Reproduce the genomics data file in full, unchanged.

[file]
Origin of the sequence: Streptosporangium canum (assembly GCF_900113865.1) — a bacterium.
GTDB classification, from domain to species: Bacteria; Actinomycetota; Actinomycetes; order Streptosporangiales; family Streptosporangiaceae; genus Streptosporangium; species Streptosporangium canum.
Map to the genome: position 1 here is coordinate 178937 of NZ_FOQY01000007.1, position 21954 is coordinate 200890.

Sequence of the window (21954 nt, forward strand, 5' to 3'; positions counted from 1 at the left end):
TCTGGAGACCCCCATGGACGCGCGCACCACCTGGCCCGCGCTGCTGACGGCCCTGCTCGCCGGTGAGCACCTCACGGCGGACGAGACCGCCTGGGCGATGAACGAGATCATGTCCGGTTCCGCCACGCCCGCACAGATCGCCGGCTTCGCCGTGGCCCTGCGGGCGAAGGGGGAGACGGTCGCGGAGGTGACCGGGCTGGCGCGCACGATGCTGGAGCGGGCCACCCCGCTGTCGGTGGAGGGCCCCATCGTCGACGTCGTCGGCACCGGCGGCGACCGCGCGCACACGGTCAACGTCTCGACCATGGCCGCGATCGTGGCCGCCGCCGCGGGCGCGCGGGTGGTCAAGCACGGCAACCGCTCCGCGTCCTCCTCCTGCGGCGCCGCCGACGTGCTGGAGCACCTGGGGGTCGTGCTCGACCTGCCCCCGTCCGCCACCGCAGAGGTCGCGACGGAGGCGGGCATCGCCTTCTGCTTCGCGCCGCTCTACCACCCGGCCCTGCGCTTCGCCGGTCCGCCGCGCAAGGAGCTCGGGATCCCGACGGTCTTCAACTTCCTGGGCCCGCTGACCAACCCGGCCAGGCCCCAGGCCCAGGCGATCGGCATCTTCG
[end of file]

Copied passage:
Origin of the sequence: Streptosporangium canum (assembly GCF_900113865.1) — a bacterium.
GTDB classification, from domain to species: Bacteria; Actinomycetota; Actinomycetes; order Streptosporangiales; family Streptosporangiaceae; genus Streptosporangium; species Streptosporangium canum.
Map to the genome: position 1 here is coordinate 178937 of NZ_FOQY01000007.1, position 21954 is coordinate 200890.

Sequence of the window (21954 nt, forward strand, 5' to 3'; positions counted from 1 at the left end):
TCTGGAGACCCCCATGGACGCGCGCACCACCTGGCCCGCGCTGCTGACGGCCCTGCTCGCCGGTGAGCACCTCACGGCGGACGAGACCGCCTGGGCGATGAACGAGATCATGTCCGGTTCCGCCACGCCCGCACAGATCGCCGGCTTCGCCGTGGCCCTGCGGGCGAAGGGGGAGACGGTCGCGGAGGTGACCGGGCTGGCGCGCACGATGCTGGAGCGGGCCACCCCGCTGTCGGTGGAGGGCCCCATCGTCGACGTCGTCGGCACCGGCGGCGACCGCGCGCACACGGTCAACGTCTCGACCATGGCCGCGATCGTGGCCGCCGCCGCGGGCGCGCGGGTGGTCAAGCACGGCAACCGCTCCGCGTCCTCCTCCTGCGGCGCCGCCGACGTGCTGGAGCACCTGGGGGTCGTGCTCGACCTGCCCCCGTCCGCCACCGCAGAGGTCGCGACGGAGGCGGGCATCGCCTTCTGCTTCGCGCCGCTCTACCACCCGGCCCTGCGCTTCGCCGGTCCGCCGCGCAAGGAGCTCGGGATCCCGACGGTCTTCAACTTCCTGGGCCCGCTGACCAACCCGGCCAGGCCCCAGGCCCAGGCGATCGGCATCTTCG